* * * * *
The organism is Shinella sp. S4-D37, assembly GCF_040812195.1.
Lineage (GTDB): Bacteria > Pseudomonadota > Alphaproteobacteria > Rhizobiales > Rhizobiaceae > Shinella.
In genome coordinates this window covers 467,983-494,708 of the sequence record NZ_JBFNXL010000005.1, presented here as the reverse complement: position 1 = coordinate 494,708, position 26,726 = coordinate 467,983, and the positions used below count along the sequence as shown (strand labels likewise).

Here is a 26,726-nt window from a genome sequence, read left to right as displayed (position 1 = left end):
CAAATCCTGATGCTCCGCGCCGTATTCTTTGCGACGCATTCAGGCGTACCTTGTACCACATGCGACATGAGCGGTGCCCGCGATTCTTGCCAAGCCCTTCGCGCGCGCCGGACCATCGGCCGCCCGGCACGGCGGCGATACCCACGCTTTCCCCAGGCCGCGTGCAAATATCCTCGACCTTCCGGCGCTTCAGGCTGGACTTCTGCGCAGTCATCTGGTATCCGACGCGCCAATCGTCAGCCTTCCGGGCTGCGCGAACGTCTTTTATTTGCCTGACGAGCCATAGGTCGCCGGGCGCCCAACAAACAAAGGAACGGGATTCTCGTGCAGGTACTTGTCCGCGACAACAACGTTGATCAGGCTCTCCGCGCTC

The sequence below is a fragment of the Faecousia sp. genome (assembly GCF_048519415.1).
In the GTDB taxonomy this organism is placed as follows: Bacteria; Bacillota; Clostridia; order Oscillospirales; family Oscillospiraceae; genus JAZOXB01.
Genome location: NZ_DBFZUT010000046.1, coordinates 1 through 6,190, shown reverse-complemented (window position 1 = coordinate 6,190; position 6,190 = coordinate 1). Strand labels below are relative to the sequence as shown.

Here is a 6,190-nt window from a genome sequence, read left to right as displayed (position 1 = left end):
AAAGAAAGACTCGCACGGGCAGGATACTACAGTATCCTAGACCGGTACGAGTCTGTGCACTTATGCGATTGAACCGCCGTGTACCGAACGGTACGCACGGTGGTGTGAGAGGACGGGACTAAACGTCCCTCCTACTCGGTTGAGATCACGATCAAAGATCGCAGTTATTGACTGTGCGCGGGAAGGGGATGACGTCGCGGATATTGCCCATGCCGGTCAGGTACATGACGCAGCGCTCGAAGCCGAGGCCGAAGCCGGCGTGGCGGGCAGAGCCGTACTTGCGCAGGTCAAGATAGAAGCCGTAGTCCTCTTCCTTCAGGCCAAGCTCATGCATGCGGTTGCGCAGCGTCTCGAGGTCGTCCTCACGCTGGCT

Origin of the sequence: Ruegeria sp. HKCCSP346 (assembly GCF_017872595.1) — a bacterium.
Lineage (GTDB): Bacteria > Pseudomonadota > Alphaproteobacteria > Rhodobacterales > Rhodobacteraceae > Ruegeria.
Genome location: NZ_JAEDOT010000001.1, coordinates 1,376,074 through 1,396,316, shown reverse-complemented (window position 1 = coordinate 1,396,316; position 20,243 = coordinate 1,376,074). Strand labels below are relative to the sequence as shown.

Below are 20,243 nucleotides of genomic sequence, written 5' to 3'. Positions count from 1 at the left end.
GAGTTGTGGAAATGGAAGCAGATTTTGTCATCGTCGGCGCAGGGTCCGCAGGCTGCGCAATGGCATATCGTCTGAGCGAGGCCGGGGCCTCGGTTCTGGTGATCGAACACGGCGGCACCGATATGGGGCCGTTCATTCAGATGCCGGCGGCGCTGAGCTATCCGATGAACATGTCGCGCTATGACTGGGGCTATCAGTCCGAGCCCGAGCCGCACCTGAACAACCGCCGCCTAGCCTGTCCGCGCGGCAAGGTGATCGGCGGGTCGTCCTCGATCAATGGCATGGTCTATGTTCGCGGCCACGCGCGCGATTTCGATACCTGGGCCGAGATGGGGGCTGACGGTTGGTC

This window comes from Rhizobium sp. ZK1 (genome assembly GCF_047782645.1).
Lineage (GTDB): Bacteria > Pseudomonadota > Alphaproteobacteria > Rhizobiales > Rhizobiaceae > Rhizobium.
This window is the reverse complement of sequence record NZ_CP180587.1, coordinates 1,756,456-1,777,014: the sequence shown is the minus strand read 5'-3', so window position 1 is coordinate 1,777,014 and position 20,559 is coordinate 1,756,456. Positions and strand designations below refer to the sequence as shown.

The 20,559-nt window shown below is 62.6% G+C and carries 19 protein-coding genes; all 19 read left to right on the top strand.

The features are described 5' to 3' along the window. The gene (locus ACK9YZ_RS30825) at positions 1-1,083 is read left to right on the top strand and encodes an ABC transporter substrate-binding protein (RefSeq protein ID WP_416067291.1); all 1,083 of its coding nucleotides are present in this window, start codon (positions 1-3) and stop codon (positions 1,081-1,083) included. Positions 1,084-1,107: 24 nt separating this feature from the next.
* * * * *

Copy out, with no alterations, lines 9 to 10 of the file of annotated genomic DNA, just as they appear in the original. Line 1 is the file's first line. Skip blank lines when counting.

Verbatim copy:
Here is a 6,190-nt window from a genome sequence, read left to right as displayed (position 1 = left end):
AAAGAAAGACTCGCACGGGCAGGATACTACAGTATCCTAGACCGGTACGAGTCTGTGCACTTATGCGATTGAACCGCCGTGTACCGAACGGTACGCACGGTGGTGTGAGAGGACGGGACTAAACGTCCCTCCTACTCGGTTGAGATCACGATCAAAGATCGCAGTTATTGACTGTGCGCGGGAAGGGGATGACGTCGCGGATATTGCCCATGCCGGTCAGGTACATGACGCAGCGCTCGAAGCCGAGGCCGAAGCCGGCGTGGCGGGCAGAGCCGTACTTGCGCAGGTCAAGATAGAAGCCGTAGTCCTCTTCCTTCAGGCCAAGCTCATGCATGCGGTTGCGCAGCGTCTCGAGGTCGTCCTCACGCTGGCT